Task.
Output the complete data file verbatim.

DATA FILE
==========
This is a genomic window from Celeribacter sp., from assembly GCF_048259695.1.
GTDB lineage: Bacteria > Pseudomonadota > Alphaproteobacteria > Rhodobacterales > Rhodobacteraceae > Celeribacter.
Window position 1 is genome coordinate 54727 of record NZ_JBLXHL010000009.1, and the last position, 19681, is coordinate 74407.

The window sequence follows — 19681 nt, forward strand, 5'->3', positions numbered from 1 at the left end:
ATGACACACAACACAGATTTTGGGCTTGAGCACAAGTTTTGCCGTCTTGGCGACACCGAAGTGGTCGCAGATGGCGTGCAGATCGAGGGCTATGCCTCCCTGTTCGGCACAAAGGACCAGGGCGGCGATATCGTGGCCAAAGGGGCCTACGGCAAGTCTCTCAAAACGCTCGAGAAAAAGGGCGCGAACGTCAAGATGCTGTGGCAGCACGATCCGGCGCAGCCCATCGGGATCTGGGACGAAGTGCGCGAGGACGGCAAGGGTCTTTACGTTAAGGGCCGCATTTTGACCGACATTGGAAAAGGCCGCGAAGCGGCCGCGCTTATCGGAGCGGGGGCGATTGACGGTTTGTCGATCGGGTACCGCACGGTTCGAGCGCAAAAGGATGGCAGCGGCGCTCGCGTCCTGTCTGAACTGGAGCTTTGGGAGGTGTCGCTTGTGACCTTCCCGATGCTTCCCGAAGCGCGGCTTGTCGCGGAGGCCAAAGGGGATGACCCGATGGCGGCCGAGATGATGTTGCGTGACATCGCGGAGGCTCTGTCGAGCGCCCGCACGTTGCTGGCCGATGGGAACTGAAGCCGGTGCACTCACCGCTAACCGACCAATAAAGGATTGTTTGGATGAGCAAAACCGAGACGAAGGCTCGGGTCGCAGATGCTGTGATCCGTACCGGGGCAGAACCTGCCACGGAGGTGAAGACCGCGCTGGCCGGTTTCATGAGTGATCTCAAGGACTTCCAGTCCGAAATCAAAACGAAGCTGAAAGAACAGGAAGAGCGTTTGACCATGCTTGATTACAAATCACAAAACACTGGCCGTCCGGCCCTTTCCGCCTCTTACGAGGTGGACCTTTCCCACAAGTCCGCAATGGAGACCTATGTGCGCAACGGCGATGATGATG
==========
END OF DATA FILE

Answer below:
This is a genomic window from Celeribacter sp., from assembly GCF_048259695.1.
GTDB lineage: Bacteria > Pseudomonadota > Alphaproteobacteria > Rhodobacterales > Rhodobacteraceae > Celeribacter.
Window position 1 is genome coordinate 54727 of record NZ_JBLXHL010000009.1, and the last position, 19681, is coordinate 74407.

The window sequence follows — 19681 nt, forward strand, 5'->3', positions numbered from 1 at the left end:
ATGACACACAACACAGATTTTGGGCTTGAGCACAAGTTTTGCCGTCTTGGCGACACCGAAGTGGTCGCAGATGGCGTGCAGATCGAGGGCTATGCCTCCCTGTTCGGCACAAAGGACCAGGGCGGCGATATCGTGGCCAAAGGGGCCTACGGCAAGTCTCTCAAAACGCTCGAGAAAAAGGGCGCGAACGTCAAGATGCTGTGGCAGCACGATCCGGCGCAGCCCATCGGGATCTGGGACGAAGTGCGCGAGGACGGCAAGGGTCTTTACGTTAAGGGCCGCATTTTGACCGACATTGGAAAAGGCCGCGAAGCGGCCGCGCTTATCGGAGCGGGGGCGATTGACGGTTTGTCGATCGGGTACCGCACGGTTCGAGCGCAAAAGGATGGCAGCGGCGCTCGCGTCCTGTCTGAACTGGAGCTTTGGGAGGTGTCGCTTGTGACCTTCCCGATGCTTCCCGAAGCGCGGCTTGTCGCGGAGGCCAAAGGGGATGACCCGATGGCGGCCGAGATGATGTTGCGTGACATCGCGGAGGCTCTGTCGAGCGCCCGCACGTTGCTGGCCGATGGGAACTGAAGCCGGTGCACTCACCGCTAACCGACCAATAAAGGATTGTTTGGATGAGCAAAACCGAGACGAAGGCTCGGGTCGCAGATGCTGTGATCCGTACCGGGGCAGAACCTGCCACGGAGGTGAAGACCGCGCTGGCCGGTTTCATGAGTGATCTCAAGGACTTCCAGTCCGAAATCAAAACGAAGCTGAAAGAACAGGAAGAGCGTTTGACCATGCTTGATTACAAATCACAAAACACTGGCCGTCCGGCCCTTTCCGCCTCTTACGAGGTGGACCTTTCCCACAAGTCCGCAATGGAGACCTATGTGCGCAACGGCGATGATGATG